Daphne was playing outside in the yard the other day when she turned to me and said, “Thank goodness it’s finally spring!”
    Yes, thank goodness! After a winter that threatened to test my limits, it truly does feel like spring is finally here.
    As far as the animals are concerned, spring was supposed to be here a month ago. That’s when the robins and geese returned from their southern vacation.  That’s also when our first litter of kittens arrived. The second litter arrived shortly after.
    Sadly, the first two litters perished. One batch of kittens, as the kids call them, was eaten by a tomcat. The second litter got too cold while the mama cat was away (or the mama cat deserted). There were lots of tears from heartbroken children who had waited all winter for spring kittens.
    The disappointment was soon ameliorated, however, by the arrival of two new litters of kittens. Determined to keep these kittens alive, a feline nursery was established in our barn office – to keep the kittens warm and protected from crazy tomcats. A straw-filled box was set up for each mama cat and her litter. The kids dutifully check the kittens and feed the mama cats several times a day.
    Interestingly, the mama cats soon moved both litters of kittens into the same box and commenced co-mothering. One mama cat tends the kittens while the other takes a break and then they switch. Clearly, cats are smart creatures. Why don’t humans co-mother?
    We have a small digital scale in the barn that we use for weighing milk replacer. We started using it after reading an article about the inconsistencies that result from measuring milk replacer by the scoop.
    I have loved that little scale ever since. When mixing large batches of milk replacer, I would lose count of how many scoops of powder I had dumped into my transport pail. I would have to dump the transport pail back into the bag of powder and start over. I never measured directly into the pail of water; that would have been disastrous. With the scale, I don’t have to count; I can just watch the grams add up on the scale.
    We also use the scale now for calibrating the milk replacer powder dispenser on our automatic calf feeder. The calf feeder dispenses powder based on the number of seconds the dispenser runs, not by how many grams of powder are dispensed. So it’s important to ensure that the timer on the dispenser is correct. Milk replacer can have slight differences in density, so I recalibrate once a week.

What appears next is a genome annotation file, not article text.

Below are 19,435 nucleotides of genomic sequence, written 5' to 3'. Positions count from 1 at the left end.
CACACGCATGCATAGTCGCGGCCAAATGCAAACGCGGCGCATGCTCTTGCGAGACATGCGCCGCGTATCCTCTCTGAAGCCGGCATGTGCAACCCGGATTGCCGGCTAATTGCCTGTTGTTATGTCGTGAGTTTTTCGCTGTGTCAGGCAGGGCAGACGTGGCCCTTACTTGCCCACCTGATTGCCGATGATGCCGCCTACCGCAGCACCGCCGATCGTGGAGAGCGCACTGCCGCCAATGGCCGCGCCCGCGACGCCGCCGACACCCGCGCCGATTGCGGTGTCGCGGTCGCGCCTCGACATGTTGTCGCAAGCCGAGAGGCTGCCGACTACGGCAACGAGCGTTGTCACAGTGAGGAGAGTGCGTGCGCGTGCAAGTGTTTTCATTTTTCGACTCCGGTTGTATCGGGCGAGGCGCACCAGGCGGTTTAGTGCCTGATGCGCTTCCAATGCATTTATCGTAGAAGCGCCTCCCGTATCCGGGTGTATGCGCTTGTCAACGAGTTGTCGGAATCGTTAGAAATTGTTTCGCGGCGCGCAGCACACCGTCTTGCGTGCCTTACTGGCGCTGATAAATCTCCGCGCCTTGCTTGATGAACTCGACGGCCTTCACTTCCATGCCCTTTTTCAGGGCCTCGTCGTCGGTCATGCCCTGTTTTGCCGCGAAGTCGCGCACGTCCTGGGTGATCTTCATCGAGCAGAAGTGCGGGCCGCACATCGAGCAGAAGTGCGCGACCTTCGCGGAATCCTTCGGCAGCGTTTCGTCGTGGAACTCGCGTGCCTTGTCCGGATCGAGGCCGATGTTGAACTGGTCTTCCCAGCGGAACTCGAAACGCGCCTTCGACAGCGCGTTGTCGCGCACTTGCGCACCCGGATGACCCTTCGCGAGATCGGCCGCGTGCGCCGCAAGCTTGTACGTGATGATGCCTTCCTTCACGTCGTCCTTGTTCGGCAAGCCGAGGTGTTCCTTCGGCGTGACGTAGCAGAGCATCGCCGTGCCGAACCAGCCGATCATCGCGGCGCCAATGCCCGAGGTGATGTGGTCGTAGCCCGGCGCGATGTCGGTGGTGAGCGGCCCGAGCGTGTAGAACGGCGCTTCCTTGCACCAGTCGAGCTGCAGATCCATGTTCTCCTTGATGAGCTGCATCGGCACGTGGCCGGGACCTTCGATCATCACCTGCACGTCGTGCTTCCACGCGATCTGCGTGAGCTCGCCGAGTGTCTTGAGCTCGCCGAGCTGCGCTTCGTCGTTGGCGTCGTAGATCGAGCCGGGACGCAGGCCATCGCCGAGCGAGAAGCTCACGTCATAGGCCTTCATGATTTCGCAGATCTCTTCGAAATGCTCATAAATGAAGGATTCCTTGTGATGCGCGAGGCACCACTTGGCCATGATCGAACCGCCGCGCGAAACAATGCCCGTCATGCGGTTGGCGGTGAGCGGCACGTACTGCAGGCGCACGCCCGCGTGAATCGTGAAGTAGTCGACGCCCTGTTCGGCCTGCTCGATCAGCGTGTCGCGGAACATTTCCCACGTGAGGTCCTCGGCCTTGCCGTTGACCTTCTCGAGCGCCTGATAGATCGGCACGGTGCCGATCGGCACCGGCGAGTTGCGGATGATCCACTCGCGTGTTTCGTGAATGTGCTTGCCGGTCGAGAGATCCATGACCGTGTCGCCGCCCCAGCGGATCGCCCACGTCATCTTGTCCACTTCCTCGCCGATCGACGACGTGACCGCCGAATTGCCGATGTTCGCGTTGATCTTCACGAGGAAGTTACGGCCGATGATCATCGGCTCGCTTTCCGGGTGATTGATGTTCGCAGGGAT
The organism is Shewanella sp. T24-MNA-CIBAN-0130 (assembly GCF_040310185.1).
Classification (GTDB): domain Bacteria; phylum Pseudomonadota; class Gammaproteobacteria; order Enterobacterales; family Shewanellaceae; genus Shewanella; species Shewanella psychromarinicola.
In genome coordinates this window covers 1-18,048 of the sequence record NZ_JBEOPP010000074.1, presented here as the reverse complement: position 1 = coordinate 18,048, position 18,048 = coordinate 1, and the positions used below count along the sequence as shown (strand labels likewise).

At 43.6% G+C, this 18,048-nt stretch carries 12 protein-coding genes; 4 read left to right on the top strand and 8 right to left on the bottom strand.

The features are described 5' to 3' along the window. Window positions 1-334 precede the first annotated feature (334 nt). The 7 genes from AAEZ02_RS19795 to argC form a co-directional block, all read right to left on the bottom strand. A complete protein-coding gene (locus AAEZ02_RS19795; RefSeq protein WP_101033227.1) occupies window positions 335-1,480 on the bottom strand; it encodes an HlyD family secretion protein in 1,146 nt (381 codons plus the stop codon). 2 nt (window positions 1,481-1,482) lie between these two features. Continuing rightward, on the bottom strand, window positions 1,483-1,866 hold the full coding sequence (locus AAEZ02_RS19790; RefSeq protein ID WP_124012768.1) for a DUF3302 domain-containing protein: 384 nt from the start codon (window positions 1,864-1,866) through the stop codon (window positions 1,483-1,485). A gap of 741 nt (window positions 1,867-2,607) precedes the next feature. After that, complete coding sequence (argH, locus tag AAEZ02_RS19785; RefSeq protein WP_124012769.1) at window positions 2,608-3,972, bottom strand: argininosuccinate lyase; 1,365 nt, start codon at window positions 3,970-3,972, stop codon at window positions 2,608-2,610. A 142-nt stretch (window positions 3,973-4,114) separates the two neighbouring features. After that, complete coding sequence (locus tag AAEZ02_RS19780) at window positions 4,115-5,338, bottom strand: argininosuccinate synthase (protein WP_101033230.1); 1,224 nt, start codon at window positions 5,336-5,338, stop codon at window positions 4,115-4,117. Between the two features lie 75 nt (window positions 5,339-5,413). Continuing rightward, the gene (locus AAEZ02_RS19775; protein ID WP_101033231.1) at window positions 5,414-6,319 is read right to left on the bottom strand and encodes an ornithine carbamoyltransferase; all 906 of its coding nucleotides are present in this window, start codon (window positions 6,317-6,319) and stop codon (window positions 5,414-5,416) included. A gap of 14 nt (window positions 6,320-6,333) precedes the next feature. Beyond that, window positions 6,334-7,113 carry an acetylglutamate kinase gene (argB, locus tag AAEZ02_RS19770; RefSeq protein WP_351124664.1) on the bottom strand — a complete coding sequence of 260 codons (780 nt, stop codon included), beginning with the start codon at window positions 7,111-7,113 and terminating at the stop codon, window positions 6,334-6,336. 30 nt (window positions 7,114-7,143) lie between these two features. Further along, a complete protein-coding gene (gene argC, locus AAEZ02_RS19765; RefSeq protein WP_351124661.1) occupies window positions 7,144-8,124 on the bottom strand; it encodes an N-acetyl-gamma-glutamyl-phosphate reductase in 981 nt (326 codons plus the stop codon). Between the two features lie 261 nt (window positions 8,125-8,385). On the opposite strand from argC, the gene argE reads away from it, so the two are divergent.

Our little digital scale now has a third use: precision kitten care.
    Glen gave Monika the idea of weighing each kitten every day and tracking their rate of gain. Monika loved the idea. She often weighs milk replacer powder for me, so she already knew how to operate the scale. Glen helped her make a chart for recording the weights and Monika proceeded with the first weighing.
    She ran into one small hang-up, but devised a clever solution. One of the litters of kittens has gray, apricot, and white calico markings, so Monika can tell the kittens apart and each has a name. The kittens in the other litter are all orange tabby striped and Monika can’t tell them apart. So, to weigh the orange kittens, she tares a small pail, puts the whole litter in the pail, weighs them, and records the litter’s weight.
    On the fifth day of weighing kittens, Monika came up to me with grave concern that one of the calico kittens hadn’t grown that day as much as the other calico kitten. I showed her how to look back at her data and consider the kitten’s growth overall. Two days before, the kitten of concern had outgrown the other kitten, so it appeared the kittens were just evening up.
    After a week of tracking the kittens’ rate of gain, Monika decided she would turn the activity into a 4-H project. Next up will be a lesson in spreadsheets and creating charts.
    All of this focus on rate of gain makes me think we should get a digital scale for our calves and track their rates of gain. I can see Monika already. She’d have her Jersey calves in the scale every day to make sure they were growing well.
    Sadie and her husband, Glen, milk 100 cows near Melrose, Minn. They have three children – Dan, 11, Monika, 8, and Daphne, 5. Sadie also writes a blog at www.dairygoodlife.com. She can be reached at sadiefrericks@gmail.com.